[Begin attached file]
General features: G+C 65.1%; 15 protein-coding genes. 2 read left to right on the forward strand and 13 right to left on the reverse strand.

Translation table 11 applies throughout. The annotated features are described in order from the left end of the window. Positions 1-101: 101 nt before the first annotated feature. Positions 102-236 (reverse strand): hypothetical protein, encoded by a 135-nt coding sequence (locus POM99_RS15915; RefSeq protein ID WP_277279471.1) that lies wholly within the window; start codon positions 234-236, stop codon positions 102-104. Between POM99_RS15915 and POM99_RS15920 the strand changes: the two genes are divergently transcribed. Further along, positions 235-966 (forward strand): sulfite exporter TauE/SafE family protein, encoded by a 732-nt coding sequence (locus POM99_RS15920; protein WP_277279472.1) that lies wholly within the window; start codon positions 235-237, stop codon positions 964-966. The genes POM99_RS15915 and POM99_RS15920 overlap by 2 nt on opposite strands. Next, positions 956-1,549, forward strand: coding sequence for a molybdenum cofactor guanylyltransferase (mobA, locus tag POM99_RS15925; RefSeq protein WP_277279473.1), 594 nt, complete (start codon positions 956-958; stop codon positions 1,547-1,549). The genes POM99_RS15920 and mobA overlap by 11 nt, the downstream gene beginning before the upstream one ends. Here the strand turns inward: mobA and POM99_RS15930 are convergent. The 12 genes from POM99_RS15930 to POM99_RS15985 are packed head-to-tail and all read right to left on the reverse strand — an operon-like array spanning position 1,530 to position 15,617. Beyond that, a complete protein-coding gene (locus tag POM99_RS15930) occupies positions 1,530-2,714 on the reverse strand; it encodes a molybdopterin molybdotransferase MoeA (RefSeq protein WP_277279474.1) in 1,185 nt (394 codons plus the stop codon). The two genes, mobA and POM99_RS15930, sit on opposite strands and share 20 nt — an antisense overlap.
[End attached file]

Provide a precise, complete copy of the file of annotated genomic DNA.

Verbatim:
General features: G+C 65.1%; 15 protein-coding genes. 2 read left to right on the forward strand and 13 right to left on the reverse strand.

Translation table 11 applies throughout. The annotated features are described in order from the left end of the window. Positions 1-101: 101 nt before the first annotated feature. Positions 102-236 (reverse strand): hypothetical protein, encoded by a 135-nt coding sequence (locus POM99_RS15915; RefSeq protein ID WP_277279471.1) that lies wholly within the window; start codon positions 234-236, stop codon positions 102-104. Between POM99_RS15915 and POM99_RS15920 the strand changes: the two genes are divergently transcribed. Further along, positions 235-966 (forward strand): sulfite exporter TauE/SafE family protein, encoded by a 732-nt coding sequence (locus POM99_RS15920; protein WP_277279472.1) that lies wholly within the window; start codon positions 235-237, stop codon positions 964-966. The genes POM99_RS15915 and POM99_RS15920 overlap by 2 nt on opposite strands. Next, positions 956-1,549, forward strand: coding sequence for a molybdenum cofactor guanylyltransferase (mobA, locus tag POM99_RS15925; RefSeq protein WP_277279473.1), 594 nt, complete (start codon positions 956-958; stop codon positions 1,547-1,549). The genes POM99_RS15920 and mobA overlap by 11 nt, the downstream gene beginning before the upstream one ends. Here the strand turns inward: mobA and POM99_RS15930 are convergent. The 12 genes from POM99_RS15930 to POM99_RS15985 are packed head-to-tail and all read right to left on the reverse strand — an operon-like array spanning position 1,530 to position 15,617. Beyond that, a complete protein-coding gene (locus tag POM99_RS15930) occupies positions 1,530-2,714 on the reverse strand; it encodes a molybdopterin molybdotransferase MoeA (RefSeq protein WP_277279474.1) in 1,185 nt (394 codons plus the stop codon). The two genes, mobA and POM99_RS15930, sit on opposite strands and share 20 nt — an antisense overlap.